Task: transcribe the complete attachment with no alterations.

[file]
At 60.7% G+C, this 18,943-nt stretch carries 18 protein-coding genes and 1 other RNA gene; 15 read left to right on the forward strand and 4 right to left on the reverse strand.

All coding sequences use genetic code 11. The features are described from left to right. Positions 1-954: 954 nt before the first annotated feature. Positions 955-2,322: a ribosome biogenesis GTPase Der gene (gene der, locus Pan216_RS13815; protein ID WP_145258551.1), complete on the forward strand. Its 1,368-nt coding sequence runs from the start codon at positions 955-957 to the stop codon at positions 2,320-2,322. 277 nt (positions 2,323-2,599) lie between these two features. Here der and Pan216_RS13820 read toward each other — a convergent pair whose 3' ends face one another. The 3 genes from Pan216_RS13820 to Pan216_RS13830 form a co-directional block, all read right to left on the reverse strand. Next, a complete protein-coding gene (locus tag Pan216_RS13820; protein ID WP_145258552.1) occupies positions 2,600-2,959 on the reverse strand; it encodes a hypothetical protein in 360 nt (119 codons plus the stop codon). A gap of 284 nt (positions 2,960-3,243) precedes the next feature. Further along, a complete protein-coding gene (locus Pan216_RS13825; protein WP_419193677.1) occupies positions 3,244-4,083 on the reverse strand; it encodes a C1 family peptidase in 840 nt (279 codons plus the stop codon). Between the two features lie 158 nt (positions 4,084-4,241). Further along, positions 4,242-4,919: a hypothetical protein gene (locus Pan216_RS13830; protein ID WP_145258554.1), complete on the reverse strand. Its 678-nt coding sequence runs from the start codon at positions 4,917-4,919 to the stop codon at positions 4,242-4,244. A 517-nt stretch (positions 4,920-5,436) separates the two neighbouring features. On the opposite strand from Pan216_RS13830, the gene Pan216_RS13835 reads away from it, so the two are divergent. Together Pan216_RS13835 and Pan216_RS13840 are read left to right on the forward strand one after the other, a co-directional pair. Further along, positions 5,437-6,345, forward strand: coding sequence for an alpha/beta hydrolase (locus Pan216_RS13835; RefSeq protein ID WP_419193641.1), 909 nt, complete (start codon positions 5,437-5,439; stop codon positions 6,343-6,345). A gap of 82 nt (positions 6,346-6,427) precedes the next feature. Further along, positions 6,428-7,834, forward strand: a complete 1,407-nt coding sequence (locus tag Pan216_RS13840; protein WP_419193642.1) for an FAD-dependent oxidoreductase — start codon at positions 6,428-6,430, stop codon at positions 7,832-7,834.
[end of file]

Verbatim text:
At 60.7% G+C, this 18,943-nt stretch carries 18 protein-coding genes and 1 other RNA gene; 15 read left to right on the forward strand and 4 right to left on the reverse strand.

All coding sequences use genetic code 11. The features are described from left to right. Positions 1-954: 954 nt before the first annotated feature. Positions 955-2,322: a ribosome biogenesis GTPase Der gene (gene der, locus Pan216_RS13815; protein ID WP_145258551.1), complete on the forward strand. Its 1,368-nt coding sequence runs from the start codon at positions 955-957 to the stop codon at positions 2,320-2,322. 277 nt (positions 2,323-2,599) lie between these two features. Here der and Pan216_RS13820 read toward each other — a convergent pair whose 3' ends face one another. The 3 genes from Pan216_RS13820 to Pan216_RS13830 form a co-directional block, all read right to left on the reverse strand. Next, a complete protein-coding gene (locus tag Pan216_RS13820; protein ID WP_145258552.1) occupies positions 2,600-2,959 on the reverse strand; it encodes a hypothetical protein in 360 nt (119 codons plus the stop codon). A gap of 284 nt (positions 2,960-3,243) precedes the next feature. Further along, a complete protein-coding gene (locus Pan216_RS13825; protein WP_419193677.1) occupies positions 3,244-4,083 on the reverse strand; it encodes a C1 family peptidase in 840 nt (279 codons plus the stop codon). Between the two features lie 158 nt (positions 4,084-4,241). Further along, positions 4,242-4,919: a hypothetical protein gene (locus Pan216_RS13830; protein ID WP_145258554.1), complete on the reverse strand. Its 678-nt coding sequence runs from the start codon at positions 4,917-4,919 to the stop codon at positions 4,242-4,244. A 517-nt stretch (positions 4,920-5,436) separates the two neighbouring features. On the opposite strand from Pan216_RS13830, the gene Pan216_RS13835 reads away from it, so the two are divergent. Together Pan216_RS13835 and Pan216_RS13840 are read left to right on the forward strand one after the other, a co-directional pair. Further along, positions 5,437-6,345, forward strand: coding sequence for an alpha/beta hydrolase (locus Pan216_RS13835; RefSeq protein ID WP_419193641.1), 909 nt, complete (start codon positions 5,437-5,439; stop codon positions 6,343-6,345). A gap of 82 nt (positions 6,346-6,427) precedes the next feature. Further along, positions 6,428-7,834, forward strand: a complete 1,407-nt coding sequence (locus tag Pan216_RS13840; protein WP_419193642.1) for an FAD-dependent oxidoreductase — start codon at positions 6,428-6,430, stop codon at positions 7,832-7,834.